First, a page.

Ash Wednesday

Today Christians around the world are celebrating this day as “Ash Wednesday” or the day in which we are called to remember that we are mortal beings, with only a finite number of days. By reflecting on the fact that we are composed of elements which come from the Earth and we will one day return those elements to the Earth, we are compelled to examine how we are using the precious days that we do have while we are here.

I remember the one day during my first year as a college student, my professor, Dr. Chad Davies revealed to us that all elemental matter, including the elements from which our own bodies are constructed, originated from inside of ancient stars that exploded and spread the heavy elements throughout the universe. My mind sort of exploded like those stars! Now wait a sec… I came from inside of stars? How does that jibe with what I was taught as a youngster about people being created by God?

But then I remembered the creation story in which Adam is formed by God from the clay of the Earth. And then I remembered Ash Wednesday and the words of the priest on that day,

“Remember man, that you are dust and to dust you shall return.”

Hmm, I am basically made of dirt. I come from the Earth and will one day return to it. The elements come from stars that exploded. The Earth formed from those elements. The Earth’s creatures are composed of the elements of the Earth.

As I learned more, I also learned about the Big Bang Theory of the origin of the universe. It is that point in time where there was nothing at all, and from the nothingness, a big bang occurred. First, a blinding light, followed by heat and some primordial stuff that ejected out and became the first stars.

“Let there be light” -God

Robert Spitzer wrote a fascinating book called, New Proofs for the Existence of God: Contributions of Contemporary Physics and Philosophy which explores important questions about the formation of the universe. He discusses the precision with which the universe got its start. A few degrees cooler, no big bang. A few degrees warmer, nothing is sustained. It was a perfect setup for the beginnings of the universe and of us.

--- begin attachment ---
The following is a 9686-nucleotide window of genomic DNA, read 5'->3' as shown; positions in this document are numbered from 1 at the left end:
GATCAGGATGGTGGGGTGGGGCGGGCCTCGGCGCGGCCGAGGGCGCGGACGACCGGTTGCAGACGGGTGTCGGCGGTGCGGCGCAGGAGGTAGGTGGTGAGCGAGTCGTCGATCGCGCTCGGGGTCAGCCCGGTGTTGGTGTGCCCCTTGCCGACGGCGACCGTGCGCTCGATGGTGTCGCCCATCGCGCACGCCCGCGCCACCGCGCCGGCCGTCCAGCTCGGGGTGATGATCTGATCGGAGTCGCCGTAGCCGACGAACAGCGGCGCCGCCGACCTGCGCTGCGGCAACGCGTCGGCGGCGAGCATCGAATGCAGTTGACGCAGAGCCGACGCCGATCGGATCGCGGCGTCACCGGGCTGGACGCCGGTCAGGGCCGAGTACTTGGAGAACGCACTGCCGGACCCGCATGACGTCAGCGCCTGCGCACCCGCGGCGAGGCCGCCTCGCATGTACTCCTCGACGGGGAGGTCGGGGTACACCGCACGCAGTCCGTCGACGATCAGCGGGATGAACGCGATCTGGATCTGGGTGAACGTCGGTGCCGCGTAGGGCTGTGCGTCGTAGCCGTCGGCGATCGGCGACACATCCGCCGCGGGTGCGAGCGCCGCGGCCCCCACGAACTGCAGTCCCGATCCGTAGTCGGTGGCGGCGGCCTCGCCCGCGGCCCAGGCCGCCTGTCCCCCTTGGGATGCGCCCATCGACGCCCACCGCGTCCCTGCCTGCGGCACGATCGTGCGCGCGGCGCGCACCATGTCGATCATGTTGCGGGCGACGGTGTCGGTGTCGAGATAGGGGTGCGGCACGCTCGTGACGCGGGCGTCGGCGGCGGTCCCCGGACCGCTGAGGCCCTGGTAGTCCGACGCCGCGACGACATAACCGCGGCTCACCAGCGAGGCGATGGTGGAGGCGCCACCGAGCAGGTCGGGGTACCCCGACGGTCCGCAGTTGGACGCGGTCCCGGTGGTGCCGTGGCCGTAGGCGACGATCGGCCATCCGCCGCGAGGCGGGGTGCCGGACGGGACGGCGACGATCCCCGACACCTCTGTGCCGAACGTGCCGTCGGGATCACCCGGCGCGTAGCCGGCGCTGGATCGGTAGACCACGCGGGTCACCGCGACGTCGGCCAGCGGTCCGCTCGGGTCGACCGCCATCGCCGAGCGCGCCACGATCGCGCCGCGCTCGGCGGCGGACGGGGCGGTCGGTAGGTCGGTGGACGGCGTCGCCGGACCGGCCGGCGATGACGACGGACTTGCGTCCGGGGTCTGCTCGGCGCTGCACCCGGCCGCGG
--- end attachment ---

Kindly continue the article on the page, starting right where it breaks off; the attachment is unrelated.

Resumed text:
When I think of Ash Wednesday, I think of the sciencey things I have learned about how the universe was made, how the Earth was formed and how people later appeared, composed of elements coming from exploding stars by way of the dust of the Earth, and I think to myself that there is really no contradiction between the truths of science and the truths of faith in a creator God. Of course there are differences in how these two ways of knowing arrive at what is true, but in the end, the truth is the truth.

Friday & Saturday Writing

I was able to write a good deal over the past couple of days. Much of the writing was simply transcribing entries from my 1991 journal I wrote in Desert Storm. I’m not sure how much of it I will publish in the final version of the book. I may only take excerpts. But it is good for me to digitize what I wrote, and analyze my thoughts.

What struck me most about what I wrote almost 30 years ago is how much I’ve changed and how much I’ve stayed the same. I sensed the attitude of a young man without a great deal of life experience yet. I was pretty critical of my superiors, often unfairly so. But looking back, those who were my leaders were actually pretty good at what they were doing.

I sensed that at my core, I am still very much the same person.

I didn’t and still don’t like to be told what to do and how to do it. I’d rather someone give me the gist of what they are after and let me find a creative solution to the problem. Back then, I struggled with details and keeping track of specific items. I still deal with that, so I have to devise solutions for that concern. Mostly, getting into a routine, putting things in the same place, and automating certain tasks that can be automated has helped me immensely. Interestingly, I struggle the most when my routine gets disrupted. However, I really get bored with the monotony of things that never change. It is a paradox for me.